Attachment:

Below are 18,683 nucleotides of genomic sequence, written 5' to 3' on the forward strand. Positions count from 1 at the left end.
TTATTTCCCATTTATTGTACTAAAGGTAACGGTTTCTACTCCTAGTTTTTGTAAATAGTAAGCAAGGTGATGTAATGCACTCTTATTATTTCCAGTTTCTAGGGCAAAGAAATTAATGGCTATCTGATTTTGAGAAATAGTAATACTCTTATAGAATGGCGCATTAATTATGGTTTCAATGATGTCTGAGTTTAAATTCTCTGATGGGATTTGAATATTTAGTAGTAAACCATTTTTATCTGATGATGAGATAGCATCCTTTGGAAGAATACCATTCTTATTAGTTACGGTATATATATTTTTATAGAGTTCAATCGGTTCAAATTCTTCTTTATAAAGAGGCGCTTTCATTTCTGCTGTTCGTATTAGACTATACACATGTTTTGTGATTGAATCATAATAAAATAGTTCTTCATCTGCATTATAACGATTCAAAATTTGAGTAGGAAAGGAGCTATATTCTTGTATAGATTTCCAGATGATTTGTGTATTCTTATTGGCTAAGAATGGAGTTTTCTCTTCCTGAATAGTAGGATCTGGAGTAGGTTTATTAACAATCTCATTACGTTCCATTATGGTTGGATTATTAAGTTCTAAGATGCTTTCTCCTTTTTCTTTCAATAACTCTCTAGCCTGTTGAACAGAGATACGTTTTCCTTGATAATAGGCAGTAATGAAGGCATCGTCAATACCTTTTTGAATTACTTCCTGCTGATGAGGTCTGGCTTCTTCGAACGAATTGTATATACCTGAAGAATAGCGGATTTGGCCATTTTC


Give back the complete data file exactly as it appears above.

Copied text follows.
Below are 18,683 nucleotides of genomic sequence, written 5' to 3' on the forward strand. Positions count from 1 at the left end.
TTATTTCCCATTTATTGTACTAAAGGTAACGGTTTCTACTCCTAGTTTTTGTAAATAGTAAGCAAGGTGATGTAATGCACTCTTATTATTTCCAGTTTCTAGGGCAAAGAAATTAATGGCTATCTGATTTTGAGAAATAGTAATACTCTTATAGAATGGCGCATTAATTATGGTTTCAATGATGTCTGAGTTTAAATTCTCTGATGGGATTTGAATATTTAGTAGTAAACCATTTTTATCTGATGATGAGATAGCATCCTTTGGAAGAATACCATTCTTATTAGTTACGGTATATATATTTTTATAGAGTTCAATCGGTTCAAATTCTTCTTTATAAAGAGGCGCTTTCATTTCTGCTGTTCGTATTAGACTATACACATGTTTTGTGATTGAATCATAATAAAATAGTTCTTCATCTGCATTATAACGATTCAAAATTTGAGTAGGAAAGGAGCTATATTCTTGTATAGATTTCCAGATGATTTGTGTATTCTTATTGGCTAAGAATGGAGTTTTCTCTTCCTGAATAGTAGGATCTGGAGTAGGTTTATTAACAATCTCATTACGTTCCATTATGGTTGGATTATTAAGTTCTAAGATGCTTTCTCCTTTTTCTTTCAATAACTCTCTAGCCTGTTGAACAGAGATACGTTTTCCTTGATAATAGGCAGTAATGAAGGCATCGTCAATACCTTTTTGAATTACTTCCTGCTGATGAGGTCTGGCTTCTTCGAACGAATTGTATATACCTGAAGAATAGCGGATTTGGCCATTTTC